let's get interface!


Ramkumar Shankar

Week 4 – Pitch Presentations & Branding

It was a lot of fun with the pitch presentations this week. Lots of different ways of approaching the brief and idea. Michele’s method of telling the story of how she organised collections of marbles as a kid was particularly memorable.

Then it was time for branding. I know brands are extremely valuable, but some of the statistics in the lecture were still astonishing. And staying on the topic of branding, Google announced a new logo and updated identity today (umm, perks of doing this a bit late I think? *sheepish*), and I found it to be a very interesting read. The logo was also imagined to be something fluid, that communicates to the user even when search terms are being processed. It was an interesting departure from the traditional static form.

Staying on the topic of logos, Abduzeedo usually does posts on logo design where they pick a particular item or theme – such as cursive lettering, pandas or teeth. I think their selections are usually very fascinating, and it goes to how much room there is to get really creative on common themes.



Then it was the illustrator tutorial. Now I know how non-programmers might feel like in a programming class. It looks like a good grasp of the pen tool is very useful skill to have. I’ll definitely need more practice to get better at this. If anyone else also needs help with some of this, I came across this the other day –  “Games for designers“, which had some simple games for pen tool and illustrator newbies like me. 🙂

Week 3 – On Moodboards

Moodboards were something quite new to me. I haven’t done these in the past, but I can definitely see their utility. For my own moodboard, I was able to put things together, because I had a clear idea of what the application should convey. I typically went with bright colours for the icons, and large crisp text. I threw in some cartoony elements because I wanted the application to also be fun.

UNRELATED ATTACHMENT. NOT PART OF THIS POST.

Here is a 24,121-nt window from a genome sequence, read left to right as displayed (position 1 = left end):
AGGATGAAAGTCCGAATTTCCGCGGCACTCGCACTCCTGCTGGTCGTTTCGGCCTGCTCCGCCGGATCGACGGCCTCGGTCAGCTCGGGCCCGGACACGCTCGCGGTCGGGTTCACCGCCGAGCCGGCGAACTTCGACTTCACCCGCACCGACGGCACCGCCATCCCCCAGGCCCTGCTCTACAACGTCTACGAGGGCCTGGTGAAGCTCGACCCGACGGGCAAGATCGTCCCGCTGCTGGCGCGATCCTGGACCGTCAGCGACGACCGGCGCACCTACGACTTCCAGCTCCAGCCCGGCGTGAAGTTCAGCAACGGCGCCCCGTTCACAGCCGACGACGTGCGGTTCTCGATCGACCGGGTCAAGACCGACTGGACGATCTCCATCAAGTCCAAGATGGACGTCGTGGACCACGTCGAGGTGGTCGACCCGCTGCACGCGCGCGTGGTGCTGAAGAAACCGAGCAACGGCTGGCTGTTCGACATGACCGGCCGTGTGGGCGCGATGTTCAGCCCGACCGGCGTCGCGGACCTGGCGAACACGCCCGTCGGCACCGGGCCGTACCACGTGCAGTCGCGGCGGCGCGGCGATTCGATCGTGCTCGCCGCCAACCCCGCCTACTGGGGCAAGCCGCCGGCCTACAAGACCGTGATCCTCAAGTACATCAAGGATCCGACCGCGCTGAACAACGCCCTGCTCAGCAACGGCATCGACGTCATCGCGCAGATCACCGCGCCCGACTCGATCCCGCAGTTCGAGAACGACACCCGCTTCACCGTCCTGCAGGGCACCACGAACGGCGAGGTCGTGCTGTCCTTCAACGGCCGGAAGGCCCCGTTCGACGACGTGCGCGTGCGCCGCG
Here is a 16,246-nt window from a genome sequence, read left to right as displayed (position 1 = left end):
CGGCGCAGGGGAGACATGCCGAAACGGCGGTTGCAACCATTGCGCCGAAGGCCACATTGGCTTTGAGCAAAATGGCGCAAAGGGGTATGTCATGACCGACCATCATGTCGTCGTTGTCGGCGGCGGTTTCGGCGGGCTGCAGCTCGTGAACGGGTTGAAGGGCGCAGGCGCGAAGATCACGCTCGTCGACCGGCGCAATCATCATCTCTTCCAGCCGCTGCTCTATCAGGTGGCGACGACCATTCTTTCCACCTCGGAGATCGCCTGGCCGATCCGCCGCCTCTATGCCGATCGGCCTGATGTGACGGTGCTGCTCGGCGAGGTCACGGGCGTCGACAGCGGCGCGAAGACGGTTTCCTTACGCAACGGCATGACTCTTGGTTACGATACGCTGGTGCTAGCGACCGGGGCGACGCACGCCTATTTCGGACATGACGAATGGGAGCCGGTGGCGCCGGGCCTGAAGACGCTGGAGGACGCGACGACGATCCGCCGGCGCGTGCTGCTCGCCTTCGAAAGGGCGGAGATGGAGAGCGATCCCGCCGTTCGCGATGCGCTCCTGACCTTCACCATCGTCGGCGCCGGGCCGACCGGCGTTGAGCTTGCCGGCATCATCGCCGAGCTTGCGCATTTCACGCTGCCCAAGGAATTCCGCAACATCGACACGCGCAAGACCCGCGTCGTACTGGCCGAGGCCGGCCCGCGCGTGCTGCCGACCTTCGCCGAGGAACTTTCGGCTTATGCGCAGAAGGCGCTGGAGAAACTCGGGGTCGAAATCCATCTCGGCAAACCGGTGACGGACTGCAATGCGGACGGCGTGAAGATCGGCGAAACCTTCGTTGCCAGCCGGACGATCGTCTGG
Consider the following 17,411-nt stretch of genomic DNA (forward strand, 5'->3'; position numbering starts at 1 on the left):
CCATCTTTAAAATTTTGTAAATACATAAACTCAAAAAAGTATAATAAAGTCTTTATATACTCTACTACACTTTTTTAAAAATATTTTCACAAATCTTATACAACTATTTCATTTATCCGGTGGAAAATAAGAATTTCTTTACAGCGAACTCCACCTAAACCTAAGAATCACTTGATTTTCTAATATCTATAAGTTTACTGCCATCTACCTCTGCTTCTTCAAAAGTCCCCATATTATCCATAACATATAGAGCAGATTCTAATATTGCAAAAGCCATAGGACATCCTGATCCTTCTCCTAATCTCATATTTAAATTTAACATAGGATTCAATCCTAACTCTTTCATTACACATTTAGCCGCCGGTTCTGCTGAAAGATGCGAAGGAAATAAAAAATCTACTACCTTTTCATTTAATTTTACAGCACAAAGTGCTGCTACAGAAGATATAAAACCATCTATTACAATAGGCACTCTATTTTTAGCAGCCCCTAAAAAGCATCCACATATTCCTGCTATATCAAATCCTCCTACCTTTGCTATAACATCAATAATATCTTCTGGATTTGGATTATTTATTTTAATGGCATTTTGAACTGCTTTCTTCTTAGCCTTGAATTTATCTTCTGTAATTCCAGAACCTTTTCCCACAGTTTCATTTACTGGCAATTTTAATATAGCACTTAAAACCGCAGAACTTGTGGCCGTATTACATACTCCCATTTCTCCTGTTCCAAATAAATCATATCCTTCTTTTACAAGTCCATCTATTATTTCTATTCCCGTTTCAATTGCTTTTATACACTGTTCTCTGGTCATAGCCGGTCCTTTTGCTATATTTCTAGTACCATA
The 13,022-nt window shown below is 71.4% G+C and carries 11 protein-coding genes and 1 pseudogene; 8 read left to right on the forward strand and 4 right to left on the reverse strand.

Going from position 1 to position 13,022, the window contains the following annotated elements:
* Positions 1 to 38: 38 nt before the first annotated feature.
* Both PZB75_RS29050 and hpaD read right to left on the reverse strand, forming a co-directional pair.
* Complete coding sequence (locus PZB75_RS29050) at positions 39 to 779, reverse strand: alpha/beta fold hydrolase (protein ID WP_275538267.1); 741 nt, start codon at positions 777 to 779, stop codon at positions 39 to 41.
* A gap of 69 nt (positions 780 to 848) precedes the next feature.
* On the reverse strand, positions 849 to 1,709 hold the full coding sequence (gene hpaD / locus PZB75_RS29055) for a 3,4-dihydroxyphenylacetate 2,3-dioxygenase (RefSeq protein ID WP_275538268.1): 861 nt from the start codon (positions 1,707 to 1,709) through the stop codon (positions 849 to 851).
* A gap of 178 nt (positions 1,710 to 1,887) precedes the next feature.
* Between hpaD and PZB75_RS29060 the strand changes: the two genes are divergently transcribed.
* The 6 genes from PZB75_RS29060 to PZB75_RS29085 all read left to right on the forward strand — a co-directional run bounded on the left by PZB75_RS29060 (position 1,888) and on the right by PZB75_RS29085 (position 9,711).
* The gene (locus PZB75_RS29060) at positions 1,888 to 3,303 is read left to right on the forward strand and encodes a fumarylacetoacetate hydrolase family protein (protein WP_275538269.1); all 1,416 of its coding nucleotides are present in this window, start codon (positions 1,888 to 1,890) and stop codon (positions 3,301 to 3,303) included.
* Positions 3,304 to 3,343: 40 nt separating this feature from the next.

It wasn’t as easy to create a moodboard for Jane Bobble, and that’s also because I don’t want to stereotype, and by extension dilute the person, by picking things women of her age might like or going with feminine colour schemes. My first instinct was to follow a more corporate feel in the colour and layout. This resulted in picking more conventional hues of blue, and I started going looking for other elements in the real world that Jane Bobble might appreciate – flowers and such.


We also had a class and tutorial on building personas in the Design Thinking, and it was emphasized there that personas are archetypes, not stereotypes. And that makes a lot of sense. Ultimately, I figure it takes a lot of practice and experience to make great personas that feel closer to real humans, so we (and by that, I mean I) feel less worried about promoting stereotypes.

Week 2 – Perception and Patterns

This week’s lecture quite frankly blew my mind. To know that we will never perceive the world as it truly is, on some level, kind of sad. I’ve encountered some of these issues (usually in the form of annoying viral posts) in the past, but the lecture painted a comprehensive picture of how through culture and past experience and our brain makes us its mind about ‘what is out there’. As designers, we need to keep this in mind. There’s a lot of reading I need to do in this area.

Jennifer Tidwell’s design patterns formed the second part of the lecture. The first edition seems to have been written when desktop applications and web interfaces were predominantly used. The patterns do apply when moving to the current world of web and mobile applications as well, and the second edition expands the list of patterns significantly. It’s a good starting point to understand why a particular interface works or doesn’t.

The discussion of patterns in class also made me think of “Dark Patterns” (more here).

Disclaimer! Nik, I’m not sure if this is a reliable source. In fact, I’m going to dig up more research on this issue! However, it seems plausible to me that using our knowledge of human behaviour and cognitive perception, design patterns could be used for nefarious purposes.

The author of the website defines them as

“A Dark Pattern is a user interface that has been carefully crafted to trick users into doing things, such as buying insurance with their purchase or signing up for recurring bills.”

The site has some examples, and it’s an interesting read. Nik, maybe we could spend a bit of time on this in class?

Week 1 – What I learnt!

Quite a lot actually.

  • You should have proper justification, backed by research and theory, to explain why you made a certain choices in design. “Everybody does it” is not it. Which is great – this is what I want to learn in this class.
  • Skeuminimalism
  • The lecture slides are great.
  • Nik cares deeply about the UI and UX profession, and is very particular about the skills you need to have before “he’ll let you” join the ranks.
  • On that note, there is a difference between UI and UX.
  • The Gestalt principles were an eye-opener for me. They made a lot of sense, and will be very useful to understand why we perceive shapes and objects they way we do.
  • The principles of good UI design – a useful toolkit for UI designers.

I also learnt I should do this every week before the next class, which will happen now as the semester progresses!

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